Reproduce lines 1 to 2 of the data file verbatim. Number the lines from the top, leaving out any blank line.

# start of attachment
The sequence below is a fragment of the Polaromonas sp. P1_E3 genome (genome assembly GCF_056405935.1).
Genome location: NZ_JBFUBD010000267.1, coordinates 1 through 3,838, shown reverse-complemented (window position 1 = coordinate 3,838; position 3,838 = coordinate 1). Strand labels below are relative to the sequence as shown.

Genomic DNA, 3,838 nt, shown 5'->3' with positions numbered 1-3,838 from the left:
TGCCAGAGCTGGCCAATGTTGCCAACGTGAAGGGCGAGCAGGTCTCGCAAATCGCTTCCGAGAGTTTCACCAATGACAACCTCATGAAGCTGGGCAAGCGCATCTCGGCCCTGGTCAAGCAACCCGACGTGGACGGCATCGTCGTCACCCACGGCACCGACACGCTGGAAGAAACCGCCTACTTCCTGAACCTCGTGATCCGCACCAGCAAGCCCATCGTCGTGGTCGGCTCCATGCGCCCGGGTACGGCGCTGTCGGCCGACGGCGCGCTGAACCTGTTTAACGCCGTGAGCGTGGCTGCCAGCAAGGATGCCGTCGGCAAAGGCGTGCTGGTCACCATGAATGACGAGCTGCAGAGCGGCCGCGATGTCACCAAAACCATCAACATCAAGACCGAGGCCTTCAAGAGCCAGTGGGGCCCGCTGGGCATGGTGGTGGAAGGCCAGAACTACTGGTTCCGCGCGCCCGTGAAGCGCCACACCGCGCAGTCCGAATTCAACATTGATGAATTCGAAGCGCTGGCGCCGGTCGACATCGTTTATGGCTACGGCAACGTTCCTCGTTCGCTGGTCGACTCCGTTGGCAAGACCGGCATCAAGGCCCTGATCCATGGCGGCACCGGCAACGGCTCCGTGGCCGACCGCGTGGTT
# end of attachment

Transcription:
The sequence below is a fragment of the Polaromonas sp. P1_E3 genome (genome assembly GCF_056405935.1).
Genome location: NZ_JBFUBD010000267.1, coordinates 1 through 3,838, shown reverse-complemented (window position 1 = coordinate 3,838; position 3,838 = coordinate 1). Strand labels below are relative to the sequence as shown.